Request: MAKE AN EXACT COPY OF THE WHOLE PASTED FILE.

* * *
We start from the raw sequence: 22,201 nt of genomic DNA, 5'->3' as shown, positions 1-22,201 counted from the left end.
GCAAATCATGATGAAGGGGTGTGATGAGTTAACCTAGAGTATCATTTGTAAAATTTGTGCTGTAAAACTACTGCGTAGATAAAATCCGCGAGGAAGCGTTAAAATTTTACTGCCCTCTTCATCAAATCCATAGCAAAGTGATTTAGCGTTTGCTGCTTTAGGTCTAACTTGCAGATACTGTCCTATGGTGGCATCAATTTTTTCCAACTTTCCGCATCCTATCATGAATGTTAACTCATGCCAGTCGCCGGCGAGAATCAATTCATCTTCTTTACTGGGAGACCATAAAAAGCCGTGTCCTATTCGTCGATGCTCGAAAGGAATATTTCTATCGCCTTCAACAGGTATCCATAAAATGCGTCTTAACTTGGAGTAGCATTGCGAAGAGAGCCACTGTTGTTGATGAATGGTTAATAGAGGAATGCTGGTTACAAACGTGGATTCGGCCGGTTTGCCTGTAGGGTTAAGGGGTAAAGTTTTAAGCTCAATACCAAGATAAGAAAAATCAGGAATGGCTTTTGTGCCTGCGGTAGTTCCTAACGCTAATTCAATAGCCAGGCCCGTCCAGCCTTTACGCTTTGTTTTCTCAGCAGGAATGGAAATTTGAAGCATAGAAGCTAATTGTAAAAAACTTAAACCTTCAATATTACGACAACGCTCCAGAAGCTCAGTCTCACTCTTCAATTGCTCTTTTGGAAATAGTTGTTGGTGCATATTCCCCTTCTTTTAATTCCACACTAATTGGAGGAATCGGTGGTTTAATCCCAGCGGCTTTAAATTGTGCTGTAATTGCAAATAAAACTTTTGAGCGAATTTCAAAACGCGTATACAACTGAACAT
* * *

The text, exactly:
We start from the raw sequence: 22,201 nt of genomic DNA, 5'->3' as shown, positions 1-22,201 counted from the left end.
GCAAATCATGATGAAGGGGTGTGATGAGTTAACCTAGAGTATCATTTGTAAAATTTGTGCTGTAAAACTACTGCGTAGATAAAATCCGCGAGGAAGCGTTAAAATTTTACTGCCCTCTTCATCAAATCCATAGCAAAGTGATTTAGCGTTTGCTGCTTTAGGTCTAACTTGCAGATACTGTCCTATGGTGGCATCAATTTTTTCCAACTTTCCGCATCCTATCATGAATGTTAACTCATGCCAGTCGCCGGCGAGAATCAATTCATCTTCTTTACTGGGAGACCATAAAAAGCCGTGTCCTATTCGTCGATGCTCGAAAGGAATATTTCTATCGCCTTCAACAGGTATCCATAAAATGCGTCTTAACTTGGAGTAGCATTGCGAAGAGAGCCACTGTTGTTGATGAATGGTTAATAGAGGAATGCTGGTTACAAACGTGGATTCGGCCGGTTTGCCTGTAGGGTTAAGGGGTAAAGTTTTAAGCTCAATACCAAGATAAGAAAAATCAGGAATGGCTTTTGTGCCTGCGGTAGTTCCTAACGCTAATTCAATAGCCAGGCCCGTCCAGCCTTTACGCTTTGTTTTCTCAGCAGGAATGGAAATTTGAAGCATAGAAGCTAATTGTAAAAAACTTAAACCTTCAATATTACGACAACGCTCCAGAAGCTCAGTCTCACTCTTCAATTGCTCTTTTGGAAATAGTTGTTGGTGCATATTCCCCTTCTTTTAATTCCACACTAATTGGAGGAATCGGTGGTTTAATCCCAGCGGCTTTAAATTGTGCTGTAATTGCAAATAAAACTTTTGAGCGAATTTCAAAACGCGTATACAACTGAACAT